An injured cancer survivor reluctantly but gratefully copes with neuropathy, osteopenia and stiff-joint cancer side effects after recently breaking her foot and getting surgery.
I don’t like being hobbled by my broken foot. What I really don’t like is being reminded of the side effects from my cancer treatment years ago—seven years, to be exact. I don’t like dwelling on my neuropathy, but now it comes into play with my foot. Other than trying to eat healthfully and taking calcium and vitamin D supplements, I don’t navel gaze at my osteopenia. But, now I worry about whether or not my fifth metatarsal will heal since the pieces are too small for the surgeon to repair. I have tried not to complain about the stiffness in my feet, but now I am going to need therapy to make a long recovery so I can walk again.
This is all part whining and part cautionary tale. Maybe I would have been taking that last step down the stairs more carefully if I had been dwelling on my cancer-related side effects of neuropathy (numbness in the toes on that same foot) and osteopenia (weakness in the bones). Do I get points for trying not to dwell and to move my life forward “normally” or do I get points deducted for not being more careful? I don’t know. I am grateful to be here—still.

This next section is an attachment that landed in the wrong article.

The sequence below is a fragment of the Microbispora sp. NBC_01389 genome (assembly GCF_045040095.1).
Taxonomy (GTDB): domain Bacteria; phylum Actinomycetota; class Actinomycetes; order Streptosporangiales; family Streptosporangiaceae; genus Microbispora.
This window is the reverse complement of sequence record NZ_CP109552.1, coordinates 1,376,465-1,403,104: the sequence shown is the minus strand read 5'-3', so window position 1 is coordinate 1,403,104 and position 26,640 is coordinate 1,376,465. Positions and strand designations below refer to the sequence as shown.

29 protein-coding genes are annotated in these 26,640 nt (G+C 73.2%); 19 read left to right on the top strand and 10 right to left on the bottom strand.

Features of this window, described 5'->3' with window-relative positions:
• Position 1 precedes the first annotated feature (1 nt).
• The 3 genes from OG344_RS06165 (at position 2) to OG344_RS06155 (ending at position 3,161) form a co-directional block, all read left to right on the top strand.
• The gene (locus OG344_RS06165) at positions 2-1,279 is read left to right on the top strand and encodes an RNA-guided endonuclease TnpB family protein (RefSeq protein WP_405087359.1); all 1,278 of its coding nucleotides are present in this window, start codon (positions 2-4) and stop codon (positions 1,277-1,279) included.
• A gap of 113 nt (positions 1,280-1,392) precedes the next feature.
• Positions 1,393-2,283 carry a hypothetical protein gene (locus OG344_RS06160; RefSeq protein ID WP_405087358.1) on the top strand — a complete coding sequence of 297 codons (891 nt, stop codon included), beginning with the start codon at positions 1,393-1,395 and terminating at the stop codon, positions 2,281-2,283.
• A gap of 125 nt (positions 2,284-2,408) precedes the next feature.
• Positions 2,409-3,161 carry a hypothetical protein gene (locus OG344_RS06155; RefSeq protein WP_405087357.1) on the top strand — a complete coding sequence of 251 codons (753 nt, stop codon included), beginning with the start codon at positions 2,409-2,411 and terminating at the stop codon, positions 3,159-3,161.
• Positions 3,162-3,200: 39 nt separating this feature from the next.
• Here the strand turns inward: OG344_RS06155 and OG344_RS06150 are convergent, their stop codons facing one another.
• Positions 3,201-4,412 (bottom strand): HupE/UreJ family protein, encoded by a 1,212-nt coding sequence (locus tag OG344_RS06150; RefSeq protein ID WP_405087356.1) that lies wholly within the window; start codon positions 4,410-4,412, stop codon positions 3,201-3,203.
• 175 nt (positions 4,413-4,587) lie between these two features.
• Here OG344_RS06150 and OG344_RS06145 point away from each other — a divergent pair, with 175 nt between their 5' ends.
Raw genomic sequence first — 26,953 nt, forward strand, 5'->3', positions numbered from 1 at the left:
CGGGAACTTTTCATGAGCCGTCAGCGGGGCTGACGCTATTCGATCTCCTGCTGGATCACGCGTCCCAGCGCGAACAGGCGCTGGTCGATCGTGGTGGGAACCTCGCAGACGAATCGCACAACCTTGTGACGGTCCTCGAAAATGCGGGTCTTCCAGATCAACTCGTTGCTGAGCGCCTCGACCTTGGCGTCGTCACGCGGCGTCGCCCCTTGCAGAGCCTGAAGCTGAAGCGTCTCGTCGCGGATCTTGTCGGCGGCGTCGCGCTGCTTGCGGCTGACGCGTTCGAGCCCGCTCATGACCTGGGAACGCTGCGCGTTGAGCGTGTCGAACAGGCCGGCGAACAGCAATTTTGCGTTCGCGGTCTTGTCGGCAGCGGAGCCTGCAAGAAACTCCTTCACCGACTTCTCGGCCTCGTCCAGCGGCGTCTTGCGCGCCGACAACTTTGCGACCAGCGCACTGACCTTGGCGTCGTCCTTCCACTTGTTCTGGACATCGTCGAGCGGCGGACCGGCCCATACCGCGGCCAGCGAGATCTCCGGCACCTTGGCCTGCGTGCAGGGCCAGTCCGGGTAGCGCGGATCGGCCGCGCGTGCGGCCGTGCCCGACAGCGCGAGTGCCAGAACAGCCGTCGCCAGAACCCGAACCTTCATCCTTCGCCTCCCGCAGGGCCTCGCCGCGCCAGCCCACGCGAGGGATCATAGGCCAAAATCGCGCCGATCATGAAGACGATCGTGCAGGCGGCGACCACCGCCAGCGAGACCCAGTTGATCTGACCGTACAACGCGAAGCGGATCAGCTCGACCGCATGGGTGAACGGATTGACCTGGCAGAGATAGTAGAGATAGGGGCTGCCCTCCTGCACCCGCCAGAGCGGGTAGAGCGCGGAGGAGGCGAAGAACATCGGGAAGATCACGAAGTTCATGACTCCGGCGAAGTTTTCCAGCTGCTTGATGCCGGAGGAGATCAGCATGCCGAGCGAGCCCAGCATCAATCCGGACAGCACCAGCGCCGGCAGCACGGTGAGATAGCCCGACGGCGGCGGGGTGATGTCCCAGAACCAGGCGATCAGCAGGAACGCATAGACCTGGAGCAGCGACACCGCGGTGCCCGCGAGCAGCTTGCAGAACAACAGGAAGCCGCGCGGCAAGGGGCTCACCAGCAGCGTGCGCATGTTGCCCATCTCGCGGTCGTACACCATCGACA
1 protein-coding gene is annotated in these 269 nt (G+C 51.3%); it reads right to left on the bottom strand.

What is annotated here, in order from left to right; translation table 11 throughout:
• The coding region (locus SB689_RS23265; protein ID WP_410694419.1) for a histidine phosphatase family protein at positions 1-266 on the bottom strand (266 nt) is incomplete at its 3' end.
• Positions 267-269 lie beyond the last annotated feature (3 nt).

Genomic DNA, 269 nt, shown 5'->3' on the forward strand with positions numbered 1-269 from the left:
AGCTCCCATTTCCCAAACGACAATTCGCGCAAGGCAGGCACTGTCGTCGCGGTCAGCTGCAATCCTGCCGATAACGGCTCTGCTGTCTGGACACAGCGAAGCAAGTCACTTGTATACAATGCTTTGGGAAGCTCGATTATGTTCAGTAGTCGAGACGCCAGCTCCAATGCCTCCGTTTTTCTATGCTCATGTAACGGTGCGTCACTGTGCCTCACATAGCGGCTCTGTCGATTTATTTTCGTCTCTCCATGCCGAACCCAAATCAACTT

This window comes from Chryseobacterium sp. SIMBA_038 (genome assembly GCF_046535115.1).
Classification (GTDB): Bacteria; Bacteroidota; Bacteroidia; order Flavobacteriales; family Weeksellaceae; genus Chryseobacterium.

During and since chemotherapy for breast cancer, a few of the toes on my right foot go numb, and sometimes a few fingers on either hand—usually for a very short period of time. This is peripheral neuropathy. It really isn’t a big deal. It hasn’t really affected my walking or the use of my hands. I have been fortunate.
When I fly, I have a compression vest and compression arm sleeve to wear, because of my lymphedema. They are hot and uncomfortable, and I usually have to struggle to get them on after I am screened by TSA because sometimes they still don’t seem to know about this for breast cancer survivors. No one likes reminders of being different because of an illness, past or current.
I continue to remain vigilant about my lymphedema because it is the healthy thing to do. I see a vascular doctor yearly who monitors my neuropathy and lymphedema. I am fortunate to be closely monitored by my doctor, but I don’t think about it until the annual appointment.
No one wants me to donate blood after melanoma. I can’t donate a kidney because of chemotherapy. Dwelling on those things would be foolish. I am what I am. Most of the fear-of-recurrence reminders are internal, but now it is harder to forget for a few months as I scooter, use crutches and stare down at my leg boot when I try to roll over during the night.
I am a donor on my driver’s license, but I wonder what other body parts are no good to anyone else. Be careful. Be prepared. The broken foot treatment may be the first of other cancer side effect concerns as I age. It makes no sense to spend time worrying about it, but I now I feel forced to at least wonder.
I am grateful. I try to pull my thoughts back into the moment. I use my emotional coping tools, and I am grateful for each and every day—every moment and everyone in my life. Gratitude is a terrific emotion. I try to use it to counteract grumpiness about lingering side effects impacting my currently broken foot. I am here and I try to remember that is more than enough.